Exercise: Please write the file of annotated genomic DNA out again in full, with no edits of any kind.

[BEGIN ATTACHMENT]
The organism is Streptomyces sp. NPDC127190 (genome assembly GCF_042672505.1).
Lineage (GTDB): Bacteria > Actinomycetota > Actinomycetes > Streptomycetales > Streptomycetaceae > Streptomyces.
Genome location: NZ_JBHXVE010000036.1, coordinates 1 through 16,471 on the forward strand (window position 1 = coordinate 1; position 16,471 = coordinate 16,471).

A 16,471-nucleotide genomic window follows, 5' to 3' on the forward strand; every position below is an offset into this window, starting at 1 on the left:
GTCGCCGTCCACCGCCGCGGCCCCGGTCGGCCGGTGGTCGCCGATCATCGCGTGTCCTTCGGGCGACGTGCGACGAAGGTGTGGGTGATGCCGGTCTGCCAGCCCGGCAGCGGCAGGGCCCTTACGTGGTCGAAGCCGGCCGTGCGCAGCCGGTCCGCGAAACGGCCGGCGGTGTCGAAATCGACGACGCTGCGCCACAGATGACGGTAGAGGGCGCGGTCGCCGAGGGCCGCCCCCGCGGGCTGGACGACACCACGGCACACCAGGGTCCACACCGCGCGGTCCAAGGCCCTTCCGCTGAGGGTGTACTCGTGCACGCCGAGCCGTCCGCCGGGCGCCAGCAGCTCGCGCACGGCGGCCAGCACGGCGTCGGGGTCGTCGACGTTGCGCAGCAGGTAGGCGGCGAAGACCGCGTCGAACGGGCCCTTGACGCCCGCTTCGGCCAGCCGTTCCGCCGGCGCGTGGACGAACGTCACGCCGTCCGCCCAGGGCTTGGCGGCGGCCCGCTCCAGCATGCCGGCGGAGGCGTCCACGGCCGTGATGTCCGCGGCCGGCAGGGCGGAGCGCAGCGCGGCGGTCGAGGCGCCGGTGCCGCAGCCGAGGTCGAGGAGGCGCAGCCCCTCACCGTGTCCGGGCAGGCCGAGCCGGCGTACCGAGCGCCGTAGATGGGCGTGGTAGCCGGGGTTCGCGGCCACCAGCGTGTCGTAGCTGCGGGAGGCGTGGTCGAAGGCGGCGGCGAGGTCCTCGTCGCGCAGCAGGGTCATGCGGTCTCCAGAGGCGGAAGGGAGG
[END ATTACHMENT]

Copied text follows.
The organism is Streptomyces sp. NPDC127190 (genome assembly GCF_042672505.1).
Lineage (GTDB): Bacteria > Actinomycetota > Actinomycetes > Streptomycetales > Streptomycetaceae > Streptomyces.
Genome location: NZ_JBHXVE010000036.1, coordinates 1 through 16,471 on the forward strand (window position 1 = coordinate 1; position 16,471 = coordinate 16,471).

A 16,471-nucleotide genomic window follows, 5' to 3' on the forward strand; every position below is an offset into this window, starting at 1 on the left:
GTCGCCGTCCACCGCCGCGGCCCCGGTCGGCCGGTGGTCGCCGATCATCGCGTGTCCTTCGGGCGACGTGCGACGAAGGTGTGGGTGATGCCGGTCTGCCAGCCCGGCAGCGGCAGGGCCCTTACGTGGTCGAAGCCGGCCGTGCGCAGCCGGTCCGCGAAACGGCCGGCGGTGTCGAAATCGACGACGCTGCGCCACAGATGACGGTAGAGGGCGCGGTCGCCGAGGGCCGCCCCCGCGGGCTGGACGACACCACGGCACACCAGGGTCCACACCGCGCGGTCCAAGGCCCTTCCGCTGAGGGTGTACTCGTGCACGCCGAGCCGTCCGCCGGGCGCCAGCAGCTCGCGCACGGCGGCCAGCACGGCGTCGGGGTCGTCGACGTTGCGCAGCAGGTAGGCGGCGAAGACCGCGTCGAACGGGCCCTTGACGCCCGCTTCGGCCAGCCGTTCCGCCGGCGCGTGGACGAACGTCACGCCGTCCGCCCAGGGCTTGGCGGCGGCCCGCTCCAGCATGCCGGCGGAGGCGTCCACGGCCGTGATGTCCGCGGCCGGCAGGGCGGAGCGCAGCGCGGCGGTCGAGGCGCCGGTGCCGCAGCCGAGGTCGAGGAGGCGCAGCCCCTCACCGTGTCCGGGCAGGCCGAGCCGGCGTACCGAGCGCCGTAGATGGGCGTGGTAGCCGGGGTTCGCGGCCACCAGCGTGTCGTAGCTGCGGGAGGCGTGGTCGAAGGCGGCGGCGAGGTCCTCGTCGCGCAGCAGGGTCATGCGGTCTCCAGAGGCGGAAGGGAGG